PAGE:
from The American Heritage® Dictionary of the English Language, 4th Edition
- n. The origin and development of an individual organism from embryo to adult. Also called ontogenesis.
from Wiktionary, Creative Commons Attribution/Share-Alike License
- n. The development of an individual organism.
from The Century Dictionary and Cyclopedia
- n. Same as ontogenesis.
- n. Specifically or specially, the ontogenesis of an individual living organism; the entire development and metamorphosis or life-history of a given organism, as distinguished from phylogeny.
from WordNet 3.0 Copyright 2006 by Princeton University. All rights reserved.
- n. (biology) the process of an individual organism growing organically; a purely biological unfolding of events involved in an organism changing gradually from a simple to a more complex level
Though to say phylogeny recapitulates ontogeny is obviously wrong.
More specifically it is through the history of nature as human nature, the enfolding of phylogeny in ontogeny, that psychoanalysis is intergenerated.
Ernst Haeckel using the phrase ontogeny recapitulates phylogeny.
Ernst Haeckel coining the phrase ontogeny recapitulates phylogeny to describe the view.
The "ontogeny" of a single human tribe must not be a recapitulation of the "phelogeny" of the meg-tribe known as a patriarchal state.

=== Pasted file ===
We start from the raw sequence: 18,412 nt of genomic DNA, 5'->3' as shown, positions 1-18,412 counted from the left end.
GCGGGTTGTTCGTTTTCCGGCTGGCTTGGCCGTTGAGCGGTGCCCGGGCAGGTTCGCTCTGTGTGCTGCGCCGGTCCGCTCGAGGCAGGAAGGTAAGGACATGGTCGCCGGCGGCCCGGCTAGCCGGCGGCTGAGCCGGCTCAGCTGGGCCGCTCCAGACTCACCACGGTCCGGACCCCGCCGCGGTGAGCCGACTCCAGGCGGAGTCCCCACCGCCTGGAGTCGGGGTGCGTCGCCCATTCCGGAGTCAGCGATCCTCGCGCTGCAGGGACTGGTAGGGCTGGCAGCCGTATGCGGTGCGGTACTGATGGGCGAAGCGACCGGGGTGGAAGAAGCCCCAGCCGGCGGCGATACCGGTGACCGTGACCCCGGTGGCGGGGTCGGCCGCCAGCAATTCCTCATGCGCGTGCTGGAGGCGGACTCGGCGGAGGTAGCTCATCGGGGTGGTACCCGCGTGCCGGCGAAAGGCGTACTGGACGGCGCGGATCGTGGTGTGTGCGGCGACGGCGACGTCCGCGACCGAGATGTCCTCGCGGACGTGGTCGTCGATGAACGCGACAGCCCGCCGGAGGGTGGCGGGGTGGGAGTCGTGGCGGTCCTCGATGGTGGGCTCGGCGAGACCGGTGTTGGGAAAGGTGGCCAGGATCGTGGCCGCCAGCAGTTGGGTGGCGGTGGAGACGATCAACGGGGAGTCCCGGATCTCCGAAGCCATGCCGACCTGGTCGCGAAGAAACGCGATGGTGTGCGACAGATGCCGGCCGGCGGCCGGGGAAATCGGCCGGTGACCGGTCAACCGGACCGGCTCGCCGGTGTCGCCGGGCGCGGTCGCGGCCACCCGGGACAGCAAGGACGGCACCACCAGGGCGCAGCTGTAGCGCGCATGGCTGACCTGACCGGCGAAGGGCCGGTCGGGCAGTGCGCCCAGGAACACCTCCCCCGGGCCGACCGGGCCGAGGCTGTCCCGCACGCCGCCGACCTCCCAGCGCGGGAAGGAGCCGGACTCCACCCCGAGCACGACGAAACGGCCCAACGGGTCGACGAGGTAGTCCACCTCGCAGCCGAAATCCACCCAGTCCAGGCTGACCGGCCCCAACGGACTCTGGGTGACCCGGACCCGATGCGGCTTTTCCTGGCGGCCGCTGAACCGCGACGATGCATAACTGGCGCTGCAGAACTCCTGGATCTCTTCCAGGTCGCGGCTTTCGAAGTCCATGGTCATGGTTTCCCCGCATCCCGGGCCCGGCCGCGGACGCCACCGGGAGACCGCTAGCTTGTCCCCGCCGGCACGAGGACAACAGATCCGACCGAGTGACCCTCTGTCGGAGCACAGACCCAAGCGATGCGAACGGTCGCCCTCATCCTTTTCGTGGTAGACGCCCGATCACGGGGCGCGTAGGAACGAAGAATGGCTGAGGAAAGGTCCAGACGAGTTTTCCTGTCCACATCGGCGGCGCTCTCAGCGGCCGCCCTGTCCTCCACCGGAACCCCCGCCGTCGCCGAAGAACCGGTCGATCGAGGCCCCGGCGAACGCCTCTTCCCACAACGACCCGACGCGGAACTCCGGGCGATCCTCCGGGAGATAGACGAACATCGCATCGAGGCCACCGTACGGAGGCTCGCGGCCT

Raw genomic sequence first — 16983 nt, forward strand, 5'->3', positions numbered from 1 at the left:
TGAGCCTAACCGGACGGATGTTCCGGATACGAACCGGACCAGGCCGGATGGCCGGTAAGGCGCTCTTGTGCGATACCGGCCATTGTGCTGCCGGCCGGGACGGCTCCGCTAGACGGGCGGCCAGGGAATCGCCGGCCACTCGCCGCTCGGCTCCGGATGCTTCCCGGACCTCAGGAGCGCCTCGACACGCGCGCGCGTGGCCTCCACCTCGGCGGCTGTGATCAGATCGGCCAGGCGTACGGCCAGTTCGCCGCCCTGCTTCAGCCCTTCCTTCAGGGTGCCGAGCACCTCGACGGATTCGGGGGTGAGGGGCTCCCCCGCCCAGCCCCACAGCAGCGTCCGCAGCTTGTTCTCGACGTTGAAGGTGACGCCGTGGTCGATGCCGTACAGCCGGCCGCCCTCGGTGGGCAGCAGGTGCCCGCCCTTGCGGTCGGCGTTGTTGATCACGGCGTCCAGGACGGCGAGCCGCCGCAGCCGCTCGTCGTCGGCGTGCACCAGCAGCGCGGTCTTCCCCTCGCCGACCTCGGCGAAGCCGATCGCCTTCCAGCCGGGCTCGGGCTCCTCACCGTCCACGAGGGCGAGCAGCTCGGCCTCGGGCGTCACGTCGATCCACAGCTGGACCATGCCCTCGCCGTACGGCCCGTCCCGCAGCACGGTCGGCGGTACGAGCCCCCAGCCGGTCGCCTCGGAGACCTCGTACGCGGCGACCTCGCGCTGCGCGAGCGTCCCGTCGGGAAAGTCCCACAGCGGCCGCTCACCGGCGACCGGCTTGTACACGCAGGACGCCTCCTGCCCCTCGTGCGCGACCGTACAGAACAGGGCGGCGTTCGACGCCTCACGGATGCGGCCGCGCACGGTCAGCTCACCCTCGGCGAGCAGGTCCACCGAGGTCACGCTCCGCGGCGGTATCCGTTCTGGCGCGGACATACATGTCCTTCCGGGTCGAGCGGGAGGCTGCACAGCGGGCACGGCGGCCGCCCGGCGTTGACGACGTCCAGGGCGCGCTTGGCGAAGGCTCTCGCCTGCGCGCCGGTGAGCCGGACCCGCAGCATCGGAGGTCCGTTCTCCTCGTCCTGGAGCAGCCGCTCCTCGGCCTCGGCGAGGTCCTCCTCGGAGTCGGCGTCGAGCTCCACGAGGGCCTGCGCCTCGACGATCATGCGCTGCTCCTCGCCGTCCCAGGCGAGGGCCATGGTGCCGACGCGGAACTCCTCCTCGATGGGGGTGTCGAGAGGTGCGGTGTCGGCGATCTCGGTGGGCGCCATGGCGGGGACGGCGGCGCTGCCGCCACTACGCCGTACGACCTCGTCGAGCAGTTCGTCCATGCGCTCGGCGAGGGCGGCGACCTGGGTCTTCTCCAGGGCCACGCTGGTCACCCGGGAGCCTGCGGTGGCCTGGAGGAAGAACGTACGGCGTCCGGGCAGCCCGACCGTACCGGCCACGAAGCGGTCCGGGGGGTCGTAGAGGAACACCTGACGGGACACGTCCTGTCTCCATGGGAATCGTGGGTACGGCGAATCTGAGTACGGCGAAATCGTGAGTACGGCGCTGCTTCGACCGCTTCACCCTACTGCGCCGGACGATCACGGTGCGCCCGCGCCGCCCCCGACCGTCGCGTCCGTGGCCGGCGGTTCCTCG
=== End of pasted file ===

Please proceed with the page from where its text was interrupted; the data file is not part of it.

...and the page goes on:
Professor Haeckel, of the famous University of Jena, would not deny this, with all that his new terms "ontogeny" and "phylogeny" may imply.
Haeckel maintained not only that all vertebrate embryos evolved from a common ancestor, but also that in their development ( "ontogeny") they replay ( "recapitulate") their evolutionary history ( "phylogeny").
However, that kind of ontogeny might also be compared to economic development.
These "ontogeny" chapters are probably the strongest tie between the Lakoff's "mechanism" book and the Graff's
It turns out that DNA interacts in entirely chance ways during the course of ontogeny -- the development of the embryo -- based simply on how the chromosomes cross and fold back on themselves and one another.
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